In January the fantastic Kelle Bryan popped in to BIMM Brighton to give a masterclass on improving performance. It was so good we just had to ask Kelle to write a blog post, to share her knowledge with everyone who couldn’t make the masterclass.
1. Know Your Audience
Ever heard of the phrase “different strokes for different folks”?
Well it’s crucial to know who your audience are. There is a psychology attached to each gig or performance. For example, when we were touring it was always essential to know the culture and practises for that country or region as that simple lack in preparation could end in devastating results. In some countries it is offensive to chew chewing gum, or wear jewellery that depicts a certain religion. So with one oversight of wardrobe choice, you have immediately alienated your audience.
This research will assist you to choose the right set list, set the tone for the performance and get it right!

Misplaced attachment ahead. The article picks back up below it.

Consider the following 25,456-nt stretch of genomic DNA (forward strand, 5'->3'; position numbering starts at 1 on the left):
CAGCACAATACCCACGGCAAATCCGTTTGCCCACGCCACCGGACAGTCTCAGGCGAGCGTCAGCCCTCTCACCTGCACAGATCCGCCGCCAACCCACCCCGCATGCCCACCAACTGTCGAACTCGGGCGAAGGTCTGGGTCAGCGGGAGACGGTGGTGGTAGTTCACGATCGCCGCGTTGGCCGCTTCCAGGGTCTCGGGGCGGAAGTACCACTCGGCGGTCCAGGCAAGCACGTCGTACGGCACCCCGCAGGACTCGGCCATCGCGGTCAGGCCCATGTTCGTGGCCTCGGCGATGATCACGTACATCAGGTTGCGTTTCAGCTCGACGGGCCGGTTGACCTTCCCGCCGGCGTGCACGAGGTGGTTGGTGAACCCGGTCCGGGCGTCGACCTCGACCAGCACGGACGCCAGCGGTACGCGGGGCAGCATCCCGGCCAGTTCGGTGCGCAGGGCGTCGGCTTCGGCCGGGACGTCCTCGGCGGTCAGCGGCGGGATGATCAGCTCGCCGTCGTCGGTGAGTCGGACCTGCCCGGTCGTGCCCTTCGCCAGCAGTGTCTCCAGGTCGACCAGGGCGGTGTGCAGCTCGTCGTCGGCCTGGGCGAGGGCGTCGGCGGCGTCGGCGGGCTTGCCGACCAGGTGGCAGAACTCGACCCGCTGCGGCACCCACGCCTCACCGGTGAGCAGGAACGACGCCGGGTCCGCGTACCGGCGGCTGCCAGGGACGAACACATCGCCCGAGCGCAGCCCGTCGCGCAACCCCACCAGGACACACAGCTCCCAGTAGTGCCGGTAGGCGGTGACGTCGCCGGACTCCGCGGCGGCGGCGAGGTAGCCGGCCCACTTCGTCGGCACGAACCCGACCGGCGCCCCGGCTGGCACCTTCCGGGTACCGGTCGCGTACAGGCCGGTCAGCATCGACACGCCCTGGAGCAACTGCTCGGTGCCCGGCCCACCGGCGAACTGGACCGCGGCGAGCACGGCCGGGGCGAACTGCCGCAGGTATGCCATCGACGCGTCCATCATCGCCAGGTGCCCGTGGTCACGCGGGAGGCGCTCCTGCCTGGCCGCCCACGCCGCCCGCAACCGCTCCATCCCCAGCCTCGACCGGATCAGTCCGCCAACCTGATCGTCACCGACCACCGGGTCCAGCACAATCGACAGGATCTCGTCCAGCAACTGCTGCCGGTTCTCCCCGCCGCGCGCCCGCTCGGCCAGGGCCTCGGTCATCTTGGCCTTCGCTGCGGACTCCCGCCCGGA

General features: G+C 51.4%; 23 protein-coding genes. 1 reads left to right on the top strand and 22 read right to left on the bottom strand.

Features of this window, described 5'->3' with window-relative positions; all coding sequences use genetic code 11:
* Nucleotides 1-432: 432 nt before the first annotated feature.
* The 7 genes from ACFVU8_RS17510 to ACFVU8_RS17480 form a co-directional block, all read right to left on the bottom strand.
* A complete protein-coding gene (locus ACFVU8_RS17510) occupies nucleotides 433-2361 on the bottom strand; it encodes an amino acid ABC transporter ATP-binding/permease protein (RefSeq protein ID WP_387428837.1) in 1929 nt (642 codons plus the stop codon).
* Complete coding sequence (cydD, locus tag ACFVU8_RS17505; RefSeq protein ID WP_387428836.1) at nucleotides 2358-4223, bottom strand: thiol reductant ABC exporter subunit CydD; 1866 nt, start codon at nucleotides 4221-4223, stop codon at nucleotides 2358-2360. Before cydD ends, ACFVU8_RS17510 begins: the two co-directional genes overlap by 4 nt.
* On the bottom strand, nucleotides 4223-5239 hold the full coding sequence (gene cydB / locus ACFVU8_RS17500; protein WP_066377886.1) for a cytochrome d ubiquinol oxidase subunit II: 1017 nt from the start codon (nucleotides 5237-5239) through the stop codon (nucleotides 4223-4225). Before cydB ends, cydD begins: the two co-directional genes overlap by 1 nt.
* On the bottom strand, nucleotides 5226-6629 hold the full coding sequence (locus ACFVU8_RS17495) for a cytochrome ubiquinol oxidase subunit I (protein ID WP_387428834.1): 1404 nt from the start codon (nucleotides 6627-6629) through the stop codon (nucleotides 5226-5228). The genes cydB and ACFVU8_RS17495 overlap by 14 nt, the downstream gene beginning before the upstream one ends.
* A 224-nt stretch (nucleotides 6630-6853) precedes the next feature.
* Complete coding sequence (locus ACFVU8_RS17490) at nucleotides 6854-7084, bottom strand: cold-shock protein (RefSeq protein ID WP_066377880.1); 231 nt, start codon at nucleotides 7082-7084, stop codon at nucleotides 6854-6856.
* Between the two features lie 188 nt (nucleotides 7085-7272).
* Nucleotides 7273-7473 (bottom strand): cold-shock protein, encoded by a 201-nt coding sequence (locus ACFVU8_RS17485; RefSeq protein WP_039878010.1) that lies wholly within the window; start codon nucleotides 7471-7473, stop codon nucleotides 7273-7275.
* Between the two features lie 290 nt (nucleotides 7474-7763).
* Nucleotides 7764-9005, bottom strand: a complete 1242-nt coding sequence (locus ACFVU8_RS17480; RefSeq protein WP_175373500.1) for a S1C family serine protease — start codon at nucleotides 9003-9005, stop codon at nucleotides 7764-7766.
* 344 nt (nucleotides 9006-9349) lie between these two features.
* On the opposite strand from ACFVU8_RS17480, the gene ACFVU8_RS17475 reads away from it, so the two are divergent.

Research your venue and audience:
- General Age
- Social make up, trends etc
- Who last played there
2. Private Rehearsal
Private rehearsal is vital. You need to be so rehearsed that when you get on the stage you have already worked through as many pitfalls as possible. How does my voice react under pressure or anxiety? Does my outfit choice work for my audience (who you now know) and am I comfortable in it? What does my performance look like from the back, side, all angles? Is your venue played in the round? Record your performance on your phone, play it back, check vocals and what your face is doing. Are you communicating with your audience?
3. “When All’s Said and Done”
Know what you want to leave your audience with and how you want them to feel. What is your agenda here? It’s important to know your agenda so that you will know when you have achieved it. It shouldn’t be dependent on audience reaction or outside feedback. The agenda should be achievable, measurable and dependent upon you, for example my agenda is:
- Prove to myself that I can do it
- Give the best performance possible
- Achieve an applause at the end
- Be rebooked at that venue
- Sell a CD
- Increase social media following
These are just examples, but they are achievable, measurable and dependent upon you.
Question? How do I measure the success of my performance? If you’ve got a video or footage of your taped rehearsal, you can use this to make a realistic comparison. The fact that you would have completed the performance means that you can do it!